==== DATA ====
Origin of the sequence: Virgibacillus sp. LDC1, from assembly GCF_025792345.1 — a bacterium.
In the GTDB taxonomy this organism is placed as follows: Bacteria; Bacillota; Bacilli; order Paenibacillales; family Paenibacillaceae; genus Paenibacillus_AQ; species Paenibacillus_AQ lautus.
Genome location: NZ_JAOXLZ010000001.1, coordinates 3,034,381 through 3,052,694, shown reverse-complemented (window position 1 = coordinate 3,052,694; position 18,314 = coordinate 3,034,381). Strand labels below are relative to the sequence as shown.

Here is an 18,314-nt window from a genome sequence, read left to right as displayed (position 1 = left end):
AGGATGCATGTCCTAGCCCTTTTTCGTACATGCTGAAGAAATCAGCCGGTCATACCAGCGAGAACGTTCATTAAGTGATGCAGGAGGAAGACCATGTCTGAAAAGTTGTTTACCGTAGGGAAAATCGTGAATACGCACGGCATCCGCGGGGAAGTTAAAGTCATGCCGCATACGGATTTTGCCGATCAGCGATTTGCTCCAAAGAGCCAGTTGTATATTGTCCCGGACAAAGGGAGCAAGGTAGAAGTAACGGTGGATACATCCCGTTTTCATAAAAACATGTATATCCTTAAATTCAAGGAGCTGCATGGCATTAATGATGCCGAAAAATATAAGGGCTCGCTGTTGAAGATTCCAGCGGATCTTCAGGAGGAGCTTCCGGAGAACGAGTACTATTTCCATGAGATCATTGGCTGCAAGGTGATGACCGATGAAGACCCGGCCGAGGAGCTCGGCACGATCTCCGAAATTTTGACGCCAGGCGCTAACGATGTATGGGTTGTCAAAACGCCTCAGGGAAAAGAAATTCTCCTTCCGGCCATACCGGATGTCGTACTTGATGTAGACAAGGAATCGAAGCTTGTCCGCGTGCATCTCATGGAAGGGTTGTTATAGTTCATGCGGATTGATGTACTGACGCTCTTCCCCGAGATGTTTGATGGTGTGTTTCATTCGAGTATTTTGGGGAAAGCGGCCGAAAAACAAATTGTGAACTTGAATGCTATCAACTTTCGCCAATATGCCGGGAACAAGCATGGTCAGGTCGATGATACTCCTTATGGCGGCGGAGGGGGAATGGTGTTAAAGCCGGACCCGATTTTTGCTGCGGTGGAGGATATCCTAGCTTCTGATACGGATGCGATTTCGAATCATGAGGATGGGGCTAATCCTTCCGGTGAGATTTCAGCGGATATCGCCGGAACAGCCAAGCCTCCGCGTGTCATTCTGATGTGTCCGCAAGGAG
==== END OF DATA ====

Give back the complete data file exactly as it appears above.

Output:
Origin of the sequence: Virgibacillus sp. LDC1, from assembly GCF_025792345.1 — a bacterium.
In the GTDB taxonomy this organism is placed as follows: Bacteria; Bacillota; Bacilli; order Paenibacillales; family Paenibacillaceae; genus Paenibacillus_AQ; species Paenibacillus_AQ lautus.
Genome location: NZ_JAOXLZ010000001.1, coordinates 3,034,381 through 3,052,694, shown reverse-complemented (window position 1 = coordinate 3,052,694; position 18,314 = coordinate 3,034,381). Strand labels below are relative to the sequence as shown.

Here is an 18,314-nt window from a genome sequence, read left to right as displayed (position 1 = left end):
AGGATGCATGTCCTAGCCCTTTTTCGTACATGCTGAAGAAATCAGCCGGTCATACCAGCGAGAACGTTCATTAAGTGATGCAGGAGGAAGACCATGTCTGAAAAGTTGTTTACCGTAGGGAAAATCGTGAATACGCACGGCATCCGCGGGGAAGTTAAAGTCATGCCGCATACGGATTTTGCCGATCAGCGATTTGCTCCAAAGAGCCAGTTGTATATTGTCCCGGACAAAGGGAGCAAGGTAGAAGTAACGGTGGATACATCCCGTTTTCATAAAAACATGTATATCCTTAAATTCAAGGAGCTGCATGGCATTAATGATGCCGAAAAATATAAGGGCTCGCTGTTGAAGATTCCAGCGGATCTTCAGGAGGAGCTTCCGGAGAACGAGTACTATTTCCATGAGATCATTGGCTGCAAGGTGATGACCGATGAAGACCCGGCCGAGGAGCTCGGCACGATCTCCGAAATTTTGACGCCAGGCGCTAACGATGTATGGGTTGTCAAAACGCCTCAGGGAAAAGAAATTCTCCTTCCGGCCATACCGGATGTCGTACTTGATGTAGACAAGGAATCGAAGCTTGTCCGCGTGCATCTCATGGAAGGGTTGTTATAGTTCATGCGGATTGATGTACTGACGCTCTTCCCCGAGATGTTTGATGGTGTGTTTCATTCGAGTATTTTGGGGAAAGCGGCCGAAAAACAAATTGTGAACTTGAATGCTATCAACTTTCGCCAATATGCCGGGAACAAGCATGGTCAGGTCGATGATACTCCTTATGGCGGCGGAGGGGGAATGGTGTTAAAGCCGGACCCGATTTTTGCTGCGGTGGAGGATATCCTAGCTTCTGATACGGATGCGATTTCGAATCATGAGGATGGGGCTAATCCTTCCGGTGAGATTTCAGCGGATATCGCCGGAACAGCCAAGCCTCCGCGTGTCATTCTGATGTGTCCGCAAGGAG